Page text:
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'Online Posts, Sexual Orientation': Why Govt Objected to Judges' Appointments

In response, the Collegium has reiterated its recommendations and disagreed with the government's reasons.

Updated
Law
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The Supreme Court Collegium has not only reiterated its recommendations for appointing five lawyers as High Court judges but also clearly disagreed with the Union Government’s reasons for objecting to the appointments.

The government's reasons for sending back the names of lawyers to the judicial appointment body, range from honesty about sexual orientation to social media posts critical of the Prime Minister.

The top court's Collegium, headed by the incumbent Chief Justice and made up of four other senior-most Supreme Court judges, decides on the appointments and transfers of judges.

The collegium resolution dated 18 January, which highlights reasons by the Union government and gives a detailed response to each of those, is the latest in an ongoing tussle between the judicial appointments body made of seniormost Supreme Court judges and the centre.

So, why did the government object to these appointments? And what has the Collegium said in response? 

Saurabh Kirpal - Delhi High Court

Kirpal is a senior advocate at the Delhi High Court. 

Research and Analysis Wing’s reasons: These reasons raise concerns over Kirpal’s openness about his sexual orientation and his partner being a Swiss national, which could bring up national security reasons. 

Important to note here is that, Kirpal openly identifies as a gay man and lives with his partner in New Delhi.

Law Ministry's reasons: his “passionate attachment to the cause of gay rights” would not rule out the possibility of his bias and prejudice. Although homosexuality stands decriminalised in India, same-sex marriage remains bereft of recognition.

Collegium’s response:  

1) Kirpal’s honesty about his sexual orientation “goes to his credit” and rejecting his judgeship because of this goes against the constitutional principles laid down by the top court.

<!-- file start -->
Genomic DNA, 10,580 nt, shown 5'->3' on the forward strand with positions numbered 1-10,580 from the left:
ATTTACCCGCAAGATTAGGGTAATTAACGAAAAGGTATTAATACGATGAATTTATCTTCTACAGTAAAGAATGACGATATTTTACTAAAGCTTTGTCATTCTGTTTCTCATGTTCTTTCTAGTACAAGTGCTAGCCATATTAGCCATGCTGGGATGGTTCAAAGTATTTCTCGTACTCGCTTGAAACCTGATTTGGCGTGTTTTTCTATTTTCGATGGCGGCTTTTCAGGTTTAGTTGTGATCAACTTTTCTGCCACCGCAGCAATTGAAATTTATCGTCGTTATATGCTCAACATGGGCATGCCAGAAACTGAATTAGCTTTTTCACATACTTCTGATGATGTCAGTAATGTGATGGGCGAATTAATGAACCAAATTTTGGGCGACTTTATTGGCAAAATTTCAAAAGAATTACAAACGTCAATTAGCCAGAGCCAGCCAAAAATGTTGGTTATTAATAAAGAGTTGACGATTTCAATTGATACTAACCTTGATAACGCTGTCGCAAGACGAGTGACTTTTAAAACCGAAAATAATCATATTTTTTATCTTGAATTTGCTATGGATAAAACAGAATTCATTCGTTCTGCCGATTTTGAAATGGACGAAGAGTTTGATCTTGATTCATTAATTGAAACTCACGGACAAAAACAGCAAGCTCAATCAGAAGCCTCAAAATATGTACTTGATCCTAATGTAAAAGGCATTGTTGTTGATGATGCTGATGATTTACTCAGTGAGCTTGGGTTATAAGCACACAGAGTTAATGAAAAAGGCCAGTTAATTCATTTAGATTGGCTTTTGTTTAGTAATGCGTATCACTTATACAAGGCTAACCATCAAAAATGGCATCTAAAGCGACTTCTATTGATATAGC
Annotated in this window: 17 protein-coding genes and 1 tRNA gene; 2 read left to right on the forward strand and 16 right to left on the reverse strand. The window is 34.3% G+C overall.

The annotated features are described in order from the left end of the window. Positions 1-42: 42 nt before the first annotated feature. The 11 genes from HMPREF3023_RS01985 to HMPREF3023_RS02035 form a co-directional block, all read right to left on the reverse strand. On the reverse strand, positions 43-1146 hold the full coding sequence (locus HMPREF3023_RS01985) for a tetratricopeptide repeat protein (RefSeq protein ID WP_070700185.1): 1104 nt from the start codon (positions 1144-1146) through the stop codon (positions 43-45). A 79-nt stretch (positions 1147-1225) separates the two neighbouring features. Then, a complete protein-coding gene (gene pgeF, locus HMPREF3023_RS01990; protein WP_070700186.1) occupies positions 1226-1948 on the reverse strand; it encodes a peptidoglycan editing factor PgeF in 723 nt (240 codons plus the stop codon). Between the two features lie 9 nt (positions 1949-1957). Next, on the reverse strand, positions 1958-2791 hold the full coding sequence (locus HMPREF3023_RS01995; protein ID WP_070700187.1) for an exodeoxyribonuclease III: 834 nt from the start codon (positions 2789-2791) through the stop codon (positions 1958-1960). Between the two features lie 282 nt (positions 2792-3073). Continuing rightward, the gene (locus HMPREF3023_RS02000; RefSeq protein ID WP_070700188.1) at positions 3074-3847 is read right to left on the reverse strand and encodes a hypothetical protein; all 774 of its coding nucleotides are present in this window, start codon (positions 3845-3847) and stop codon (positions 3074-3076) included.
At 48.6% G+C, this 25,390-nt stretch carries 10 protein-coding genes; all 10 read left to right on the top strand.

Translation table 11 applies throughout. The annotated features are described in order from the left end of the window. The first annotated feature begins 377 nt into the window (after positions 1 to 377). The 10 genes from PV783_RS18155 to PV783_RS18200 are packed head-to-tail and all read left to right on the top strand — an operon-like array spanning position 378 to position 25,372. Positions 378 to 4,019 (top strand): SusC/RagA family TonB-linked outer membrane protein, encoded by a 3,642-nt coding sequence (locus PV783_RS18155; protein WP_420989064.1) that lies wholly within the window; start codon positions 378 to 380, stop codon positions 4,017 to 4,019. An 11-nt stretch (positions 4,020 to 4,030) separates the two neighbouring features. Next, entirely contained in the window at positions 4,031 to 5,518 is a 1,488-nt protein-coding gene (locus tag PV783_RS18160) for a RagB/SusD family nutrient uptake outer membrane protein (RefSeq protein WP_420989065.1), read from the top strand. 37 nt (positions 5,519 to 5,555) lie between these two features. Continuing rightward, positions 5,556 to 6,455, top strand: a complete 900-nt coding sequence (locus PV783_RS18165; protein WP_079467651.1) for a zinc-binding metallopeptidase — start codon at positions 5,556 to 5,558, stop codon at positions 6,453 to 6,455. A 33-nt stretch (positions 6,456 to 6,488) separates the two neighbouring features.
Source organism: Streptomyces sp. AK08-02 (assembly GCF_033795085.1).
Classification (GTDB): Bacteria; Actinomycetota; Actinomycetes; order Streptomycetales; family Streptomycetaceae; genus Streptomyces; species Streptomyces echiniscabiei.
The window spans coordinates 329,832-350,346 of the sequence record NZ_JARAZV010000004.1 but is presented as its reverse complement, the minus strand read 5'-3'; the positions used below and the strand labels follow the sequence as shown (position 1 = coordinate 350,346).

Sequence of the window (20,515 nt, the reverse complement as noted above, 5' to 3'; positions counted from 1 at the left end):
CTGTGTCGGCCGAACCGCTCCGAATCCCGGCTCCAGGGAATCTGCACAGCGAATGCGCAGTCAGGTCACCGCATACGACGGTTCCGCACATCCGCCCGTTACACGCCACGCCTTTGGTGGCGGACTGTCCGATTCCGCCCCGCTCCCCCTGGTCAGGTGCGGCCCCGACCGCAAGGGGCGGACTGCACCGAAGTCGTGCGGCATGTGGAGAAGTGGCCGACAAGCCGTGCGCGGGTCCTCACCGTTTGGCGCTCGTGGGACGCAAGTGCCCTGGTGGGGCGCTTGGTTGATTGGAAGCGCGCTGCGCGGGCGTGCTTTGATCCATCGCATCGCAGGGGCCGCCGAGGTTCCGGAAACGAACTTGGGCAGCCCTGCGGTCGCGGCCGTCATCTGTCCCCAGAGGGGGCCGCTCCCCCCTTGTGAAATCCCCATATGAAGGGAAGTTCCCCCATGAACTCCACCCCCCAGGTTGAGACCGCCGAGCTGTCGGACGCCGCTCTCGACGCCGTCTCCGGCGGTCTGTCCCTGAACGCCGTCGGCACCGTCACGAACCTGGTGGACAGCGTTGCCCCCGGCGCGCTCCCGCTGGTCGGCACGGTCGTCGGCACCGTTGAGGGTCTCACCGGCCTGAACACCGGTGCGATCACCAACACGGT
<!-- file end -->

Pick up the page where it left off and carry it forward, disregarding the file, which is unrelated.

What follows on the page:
2) There was no reason to presume that his partner would be hostile towards India, since his country is a “friendly nation.”

Saurabh Kirpal

(Photo: PTI)

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R John Sathyan - Madras High Court

Sathyan is an advocate at the Madras High Court.

Intelligence Bureau’s Reasons: Two social media posts shared by him raise concerns:

1) An article published by The Quint which was critical of Prime Minister Modi

2) Another post which spoke about a medical aspirant’s death by suicide in 2017 because she was unable to clear NEET. He portrayed it as a killing by “political betrayal” and used a tag which said “shame of you India”

Collegium’s response: The same report says that he enjoys a good personal and professional image and that nothing adverse has come to notice against his integrity. Considering this, the reasons given by the government do not “ impinge on his suitability, character or integrity.”

R John Sathyan

(Photo: Twitter/@john sathyan)

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Somasekhar Sundaresan - Bombay High Court

Sundaresan specialises in commercial law and is an advocate at the Bombay High Court.

Government’s reasons: He has expressed his views on social media  on several matters and has been selectively critical of important policies, initiatives and directions of the government.”

Collegium’s response: All citizens have the right to free speech and expressing his views freely does not “disentitle him to hold a constitutional office.

Somasekhar Sundaresan

(Photo: Facebook/sundaresan)

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Amitesh Banerjee  & Sakya Sen - Calcutta High Court 

Both are advocates at the Calcutta High Court.

According to the Collegium statement, the same objections which the collegium had earlier rejected, were repeated by the centre.

There is no clarity yet on what the reasons were.

Expressing anguish, the judicial appointment body said that the centre cannot keep returning proposals with the same objections.

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Topics:  Collegium 

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